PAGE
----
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Death a bitter fact, a reminder

Death is always a bitter realization, a huge reminder and a recurring scary thought: ‘How long before I am the one lying lifeless being washed, shrouded and buried by others?’Allah says in His Glorious Book: “Every soul will taste death, and you will only be given your (full) compensation on the Day of Resurrection. So he who is drawn away from the Fire and admitted to Paradise, he indeed is successful. And what is the life of this world except the enjoyment of delusion.” (Qur’an, 3:185)

The skins shiver and the eyes become moist when the beautiful words of Allah sink in. Actually, this is what life is all about. We have been created for a purpose and our time on this earth is limited. Striving and competing to do all that Allah has commanded, avoiding all that He has forbidden and hastening to Him with our record full of good deeds has to be our major goal in life.

All of us, regardless of the religion we follow, know and accept that this life is temporary. It will someday come to an end for us and an end for humanity altogether. But in Islam we are taught to believe in the life after death, the life of the Hereafter, which is eternal. Wise is the one who prepares for the eternal life rather than losing himself in materialistic, worldly desires. Most of us know but tend to ignore the fact that age, status, nationalities, ambitions, plans and 

promises all lose color when death stands there glaring at our faces. There certainly are no second chances, no turning back and no last good byes! But how many of us take heed of these frequent heart wrenching, soul shattering reminders that our loved ones leave behind? How many of us prepare for that last moment leaving petty worldly desires aside?

How many of us thank the Creator for all the breaths we take, how many of us turn to Him sincerely by submitting to His commands, by taking care of His rights, His servants’ rights, how many fear the sudden end.., the final meeting with Him? Allah has made it clear in the Qur’an that the experience of the worldly life is almost nothing compared to the Hereafter. The Messenger of Allah (peace be upon him) said: “What is the example of this worldly life in comparison to the Hereafter other than one of you dipping his finger in the sea? Let him contemplate what his finger will come back with.” (Sahih Muslim)

When we dip our finger into the sea, the little bit of water we pull out of it, i.e., the wetness which dries up in a while, is almost nothing compared to the entire sea. In the same way, the temporary life of this world is practically nothing compared to that of the Hereafter. The reality is that the Hereafter is the true life and this world is only a means to prepare us for the eternal life after death. The path we choose to follow in this world and the actions we do determine our fate in the life after death.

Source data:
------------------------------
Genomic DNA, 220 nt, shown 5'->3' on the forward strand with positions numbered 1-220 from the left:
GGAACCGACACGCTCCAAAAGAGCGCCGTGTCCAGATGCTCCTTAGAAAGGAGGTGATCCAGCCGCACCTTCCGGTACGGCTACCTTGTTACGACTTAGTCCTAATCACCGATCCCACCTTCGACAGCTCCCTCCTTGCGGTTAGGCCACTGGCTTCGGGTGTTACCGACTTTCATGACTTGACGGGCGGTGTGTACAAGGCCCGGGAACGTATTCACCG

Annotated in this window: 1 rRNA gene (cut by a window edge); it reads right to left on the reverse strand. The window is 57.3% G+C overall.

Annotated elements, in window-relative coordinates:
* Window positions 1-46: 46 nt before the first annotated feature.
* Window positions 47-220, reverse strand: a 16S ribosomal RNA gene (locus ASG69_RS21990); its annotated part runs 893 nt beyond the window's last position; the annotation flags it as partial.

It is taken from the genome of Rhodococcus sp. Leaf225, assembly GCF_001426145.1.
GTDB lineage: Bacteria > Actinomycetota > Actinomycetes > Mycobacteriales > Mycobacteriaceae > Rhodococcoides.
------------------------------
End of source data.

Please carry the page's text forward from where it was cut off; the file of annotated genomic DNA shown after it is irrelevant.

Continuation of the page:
Allah has told us in the Qur’an about the people who will realize on the Day of Resurrection that the Hereafter is the true life, and they will be filled with remorse because they did not perform many good deeds for their eternal life. Allah says: “He (man) will say, “Oh, I wish I had sent ahead [some good] for my life.” (Qur’an, 89:24)

Let’s take a moment and reflect on this verse; do the worldly tests and worries really matter when we think of this major test that’s drawing close? Would we still delay repenting for the sins we think are trivial? Would we still hesitate to turn to the Qur’an; read, recite, learn and practice it as it should be practiced? Would we still hold on to those riyals, dollars and pounds rather than giving them away to those in need or for the spread of our religion?

Would we still let our egos stop us from being the first ones to forgive our loved ones’ mistakes and be kind to them for the sake of the Most Merciful? Ibn Umar said: Allah’s Messenger (peace be upon him) took me by my shoulder and said: “Be in this life as if you were a stranger or a traveler on a path and If you reach the evening then do not expect to reach the morning, and if you reach the morning then do not expect to reach the evening. Take from your health before your sickness, and from your life before your death.” (Sahih Bukhari)

The death of all those dear to me has made me realize that while their time on this earth is over, I still continue to live and breathe; I still have all those opportunities to do good deeds with Ikhlas (sincerity), stay away from sins and draw closer to Allah, the opportunities that they would never get again. While they rest in their graves I continue to live on with my loved ones, continue to have chances of loving them, being kinder and more loyal to them.

This life is too short to carry on worrying about what is and what could have been. No doubt, we will face tests and trials of all sorts until we reach our graves, but let’s make sure that they don’t deter us from our aim to be of the best of believers — the kind of believers who let the tests and reminders make them grow stronger in faith, increase in empathy toward fellow believers and persevere in patience, humble gratitude and submissiveness to the Most High for all that He has blessed them with.

Allah says: “Whatever you have will end, but what Allah has is lasting. And We will surely give those who were patient their reward according to the best of what they used to do. Whoever does righteousness, whether male or female, while he is a believer, We will surely cause him to live a good life, and We will surely give them their reward (in the Hereafter) according to the best of what they used to do.” (Qur’an, 16:96-97)

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